• Hirvensalo, Päivi; Tornio, Aleksi; Neuvonen, Mikko; Tapaninen, Tuija; Paile-Hyvärinen, Maria; Kärjä, Vesa; Männistö, Ville T.; Pihlajamäki, Jussi; Backman, Janne T.; Niemi, Mikko (2018)
    To identify the genetic basis of interindividual variability in montelukast exposure, we determined its pharmacokinetics and sequenced 379 pharmacokinetic genes in 191 healthy volunteers. An intronic single nucleotide variation (SNV), strongly linked with UGT1A3*2, associated with reduced area under the plasma concentration-time curve (AUC(0-)) of montelukast (by 18% per copy of the minor allele; P=1.83 x 10(-10)). UGT1A3*2 was associated with increased AUC(0-) of montelukast acyl-glucuronide M1 and decreased AUC(0-) of hydroxymetabolites M5R, M5S, and M6 (P <10(-9)). Furthermore, SNVs in SLCO1B1 and ABCC9 were associated with the AUC(0-) of M1 and M5R, respectively. In addition, a candidate gene analysis suggested that CYP2C8 and ABCC9 SNVs also affect the AUC(0-) of montelukast. The found UGT1A3 and ABCC9 variants associated with increased expression of the respective genes in human liver samples. Montelukast and its hydroxymetabolites were glucuronidated by UGT1A3 in vitro. These results indicate that UGT1A3 plays an important role in montelukast pharmacokinetics, especially in UGT1A3*2 carriers.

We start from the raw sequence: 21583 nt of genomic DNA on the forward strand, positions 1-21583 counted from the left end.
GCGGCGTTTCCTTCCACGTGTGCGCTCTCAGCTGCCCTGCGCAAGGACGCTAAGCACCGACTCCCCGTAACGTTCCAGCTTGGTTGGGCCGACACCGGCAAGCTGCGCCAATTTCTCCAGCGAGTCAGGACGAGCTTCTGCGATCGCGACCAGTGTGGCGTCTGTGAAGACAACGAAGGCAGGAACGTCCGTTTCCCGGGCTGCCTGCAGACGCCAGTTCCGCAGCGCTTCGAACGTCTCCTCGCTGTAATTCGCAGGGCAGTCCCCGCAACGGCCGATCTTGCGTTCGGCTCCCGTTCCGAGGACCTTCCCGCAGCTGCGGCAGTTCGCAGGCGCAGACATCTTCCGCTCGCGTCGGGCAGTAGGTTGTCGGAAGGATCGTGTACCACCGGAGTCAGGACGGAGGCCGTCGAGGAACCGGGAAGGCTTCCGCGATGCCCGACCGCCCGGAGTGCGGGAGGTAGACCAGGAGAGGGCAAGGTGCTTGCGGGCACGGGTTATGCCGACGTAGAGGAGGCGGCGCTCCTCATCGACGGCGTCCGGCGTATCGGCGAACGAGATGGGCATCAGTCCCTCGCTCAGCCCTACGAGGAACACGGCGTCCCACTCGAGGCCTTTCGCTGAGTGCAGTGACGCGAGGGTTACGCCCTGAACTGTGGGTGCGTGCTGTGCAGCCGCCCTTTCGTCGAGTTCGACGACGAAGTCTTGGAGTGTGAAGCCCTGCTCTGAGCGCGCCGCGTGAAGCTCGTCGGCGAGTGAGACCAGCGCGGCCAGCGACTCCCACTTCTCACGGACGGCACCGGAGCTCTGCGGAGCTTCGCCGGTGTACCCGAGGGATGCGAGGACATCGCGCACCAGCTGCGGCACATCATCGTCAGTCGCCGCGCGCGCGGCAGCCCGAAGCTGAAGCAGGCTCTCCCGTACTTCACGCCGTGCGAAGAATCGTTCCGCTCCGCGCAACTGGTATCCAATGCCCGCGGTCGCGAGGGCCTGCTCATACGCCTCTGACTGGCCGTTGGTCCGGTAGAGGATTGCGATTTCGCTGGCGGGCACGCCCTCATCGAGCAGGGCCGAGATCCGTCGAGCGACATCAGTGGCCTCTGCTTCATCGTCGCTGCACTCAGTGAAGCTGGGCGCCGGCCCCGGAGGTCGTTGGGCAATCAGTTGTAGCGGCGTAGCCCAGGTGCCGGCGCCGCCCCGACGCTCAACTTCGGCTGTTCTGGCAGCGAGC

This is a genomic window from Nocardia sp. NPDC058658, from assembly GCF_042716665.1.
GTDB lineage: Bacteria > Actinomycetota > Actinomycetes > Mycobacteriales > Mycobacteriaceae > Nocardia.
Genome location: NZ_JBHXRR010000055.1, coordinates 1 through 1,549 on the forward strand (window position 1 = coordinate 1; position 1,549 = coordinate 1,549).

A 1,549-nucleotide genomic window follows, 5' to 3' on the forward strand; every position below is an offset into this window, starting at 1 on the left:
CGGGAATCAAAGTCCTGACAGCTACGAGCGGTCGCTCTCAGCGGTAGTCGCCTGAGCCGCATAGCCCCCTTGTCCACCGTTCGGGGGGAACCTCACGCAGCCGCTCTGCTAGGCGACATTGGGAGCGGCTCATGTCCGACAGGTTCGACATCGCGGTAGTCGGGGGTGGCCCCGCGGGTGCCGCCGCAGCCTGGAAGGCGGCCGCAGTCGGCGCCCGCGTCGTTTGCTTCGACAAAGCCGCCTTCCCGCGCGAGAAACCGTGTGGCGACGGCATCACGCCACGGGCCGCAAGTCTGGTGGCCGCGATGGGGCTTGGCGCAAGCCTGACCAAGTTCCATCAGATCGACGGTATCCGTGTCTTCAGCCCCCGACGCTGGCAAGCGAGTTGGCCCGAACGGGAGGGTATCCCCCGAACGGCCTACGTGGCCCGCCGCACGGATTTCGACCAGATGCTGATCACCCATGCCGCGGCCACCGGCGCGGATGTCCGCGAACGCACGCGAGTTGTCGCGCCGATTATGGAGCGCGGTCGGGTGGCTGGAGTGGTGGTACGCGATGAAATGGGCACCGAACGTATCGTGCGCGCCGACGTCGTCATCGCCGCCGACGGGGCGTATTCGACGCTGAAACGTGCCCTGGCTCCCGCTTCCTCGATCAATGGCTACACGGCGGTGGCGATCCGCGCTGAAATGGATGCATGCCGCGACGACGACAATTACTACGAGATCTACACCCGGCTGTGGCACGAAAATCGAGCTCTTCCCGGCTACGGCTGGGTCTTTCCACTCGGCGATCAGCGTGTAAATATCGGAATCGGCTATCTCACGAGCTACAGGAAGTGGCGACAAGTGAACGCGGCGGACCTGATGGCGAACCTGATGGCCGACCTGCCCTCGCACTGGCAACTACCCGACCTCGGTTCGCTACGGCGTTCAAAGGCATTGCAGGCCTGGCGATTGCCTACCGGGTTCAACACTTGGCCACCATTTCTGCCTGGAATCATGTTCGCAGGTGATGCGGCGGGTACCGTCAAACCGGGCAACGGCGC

• Bobrova, Veera; Heinamäki, Jyrki; Honkanen, Outi; Desselle, Shane; Airaksinen, Marja; Volmer, Daisy (2019)
    Background: Multi-dose dispensing (MDD) of medications is a health technology designed to promote medication adherence and patient safety. MDD has been used as an alternative to ordinary prescription dispensing for patients, mostly elderly with high medication use. Objective: To evaluate the initiation phase of the MDD service to older adults >= 65 years and assess wheter the medication use of the new MDD patients is appropriate in terms of drug related problems. Methods: The European Union EU(7)-PIM list and the Inxbase databases were used for identifying potentially inappropriate medications (PIMs) and drug-drug interactions (DDIs). The study sample consisted of a total of 208 patients aged 65-108 years who were involved in the MDD service (PharmaService Ltd.) in Finland in 2015-2016. Clinically significant differences of PIM and DDI occurrences were identified using a Pearson's chi-square test throughout the demographic groups under study. Results: Results demonstrate that for 81% of the study participants, at least one medication from the EU (7)-PIM list was prescribed, and up to 64% of PIMs were clinically significant. According to the Inxbase database, five patients (2.4%) were prescribed category D clinically significant DDIs. Additionally, 61% of the patients saw an increase in the number of medications prescribed within six months after the initial MDD order. Conclusions: The results suggest that the MDD service should be accompanied by a regular medication review tailored to specific patient groups (i.e., older patients) to avoid potential DRPs.